Research Article | Open Access
Pattern of Dermatological Disease Encountered in a Hematology Ward: A Retrospective Analysis of Dermatology Consultation in a Hematology Ward in a Tertiary Care Center in Saudi Arabia
Introduction. Skin manifestations are common in hematology ward patients and can result from infection, malignancy, or chemotherapy. The purpose of this study was to identify the most common dermatological problems encountered in the adult hematology ward at King Abdullah Specialist Children Hospital (KASCH). Methods. This was retrospective chart review of 78 dermatology consultations based on electronic health records for all inpatients in hematology wards at KASCH between January 2016 and December 2017. Data were presented as mean ± SD for continuous variables. Results. During the study period, a total of 1391 inpatients were referred to the dermatology department. A total of 403 (29.0%) referrals were from the internal medicine department and 78 (5.6%) were from the hematology department, six of which were rejected by the dermatology department. Almost all requests for referral were managed on the same or the next day with only two requests after 3 days. There were more female (n = 40; 51.3%) than male patients (n = 38; 48.7%) and the average age ± SD was 40.7 ± 19.8 years. Patients were diagnosed with a diverse range of hematological diseases. A total of 27 (35.1%) patients were diagnosed with acute myeloid leukemia. Overall, 98 differential diagnoses were made by dermatologists with only 26 being confirmed by skin biopsy. Eight (30.8%) patients were diagnosed with graft versus host disease confirmed by skin biopsy. The diagnoses were changed in 12 cases after skin biopsy. Several types of dermatitis were diagnosed in hematology ward patients including stasis dermatitis and contact dermatitis. The source of infection was not specified in most cases and the infection was treated empirically. Conclusion. Various dermatological disorders and cutaneous manifestations are observed in hematology inpatients with morbilliform drug eruption and graft versus host disease being the most common.
Dermatology is primarily an outpatient-based service; however dermatologists play an integral role in the care of inpatients in multidisciplinary teams. The diagnosis and treatment of skin problems in inpatients are usually performed by non-dermatologists . Previous studies have shown that about 80% of skin diseases in inpatients are misdiagnosed by non-dermatologists [1–6]. Furthermore, dermatologists need to change treatments in inpatients for their skin diseases in 60% of cases, which highlights the importance of providing further education for non-dermatologists regarding some common skin conditions [2, 4, 5]. Several studies reported that, in cases in which dermatological consultation was available, most dermatological referrals were received from the internal medicine department [3, 4, 7–9].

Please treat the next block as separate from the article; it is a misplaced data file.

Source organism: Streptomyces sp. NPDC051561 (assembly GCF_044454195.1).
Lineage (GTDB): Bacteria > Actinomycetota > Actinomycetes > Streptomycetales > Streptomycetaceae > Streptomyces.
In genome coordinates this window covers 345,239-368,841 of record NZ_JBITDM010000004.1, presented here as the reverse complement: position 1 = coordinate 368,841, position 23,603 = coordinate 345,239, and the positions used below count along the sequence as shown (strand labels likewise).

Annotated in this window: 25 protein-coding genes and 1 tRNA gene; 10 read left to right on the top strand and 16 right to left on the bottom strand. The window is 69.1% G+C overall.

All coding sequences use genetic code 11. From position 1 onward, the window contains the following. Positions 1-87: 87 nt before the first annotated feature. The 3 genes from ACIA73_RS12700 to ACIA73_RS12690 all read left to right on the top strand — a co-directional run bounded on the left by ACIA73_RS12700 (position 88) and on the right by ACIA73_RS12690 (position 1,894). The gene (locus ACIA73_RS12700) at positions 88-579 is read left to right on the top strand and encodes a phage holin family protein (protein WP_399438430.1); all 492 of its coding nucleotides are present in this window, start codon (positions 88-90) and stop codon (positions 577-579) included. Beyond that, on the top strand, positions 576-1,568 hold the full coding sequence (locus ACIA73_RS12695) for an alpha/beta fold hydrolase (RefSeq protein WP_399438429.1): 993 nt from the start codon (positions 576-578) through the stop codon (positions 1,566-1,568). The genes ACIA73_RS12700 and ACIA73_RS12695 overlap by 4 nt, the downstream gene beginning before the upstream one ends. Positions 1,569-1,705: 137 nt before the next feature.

Hematology referrals constitute a significant proportion of consultations [3, 4, 7, 9–11]. Dermatological manifestations are common in hematology ward patients and can result from infection, malignancy, or chemotherapy [10, 11]. In a retrospective study conducted over 6 months in 2010, Koh found that 8.3% of all dermatology consultations came from hematology wards . Cutaneous infections accounted for 15% of all dermatological diagnoses followed by cutaneous adverse drug reactions and dermatitis (17% and 13%, respectively) . Herpes labialis was the most commonly encountered cutaneous infection . In a recent study conducted in Dammam, Saudi Arabia, the authors reported that the most common skin features in hematology outpatient clinics were diffuse alopecia (66%), pallor (51%), skin dryness (35%), pruritus (23%), and hair thinning (20%) . In a 1-year cross-sectional study conducted at the BSMM University, some dermatological manifestations were found to be more common in specific groups of patients than others . For example, malignant infiltration and hemorrhagic findings were more common in acute lymphoblastic leukemia (ALL) patients whereas gingival hyperplasia was only diagnosed in acute myeloid leukemia (AML) patients .
The aim of the present study was to identify the most common dermatological problems encountered in the adult hematology ward of King Abdullah Specialist Children Hospital (KASCH) to provide adequate awareness of these conditions for non-dermatologists.
This was retrospective chart review of 78 dermatology consultations based on electronic health records for all inpatients in hematology wards at KASCH over a period of 2 years between January 2016 and December 2017. Data included in the analysis were age, gender, date of referral request, reason for hospital admission, hematological diagnosis, pathological diagnosis, and final dermatological diagnosis. All data were analyzed using SPSS version 21. Data are presented as mean ± SD for continuous variables.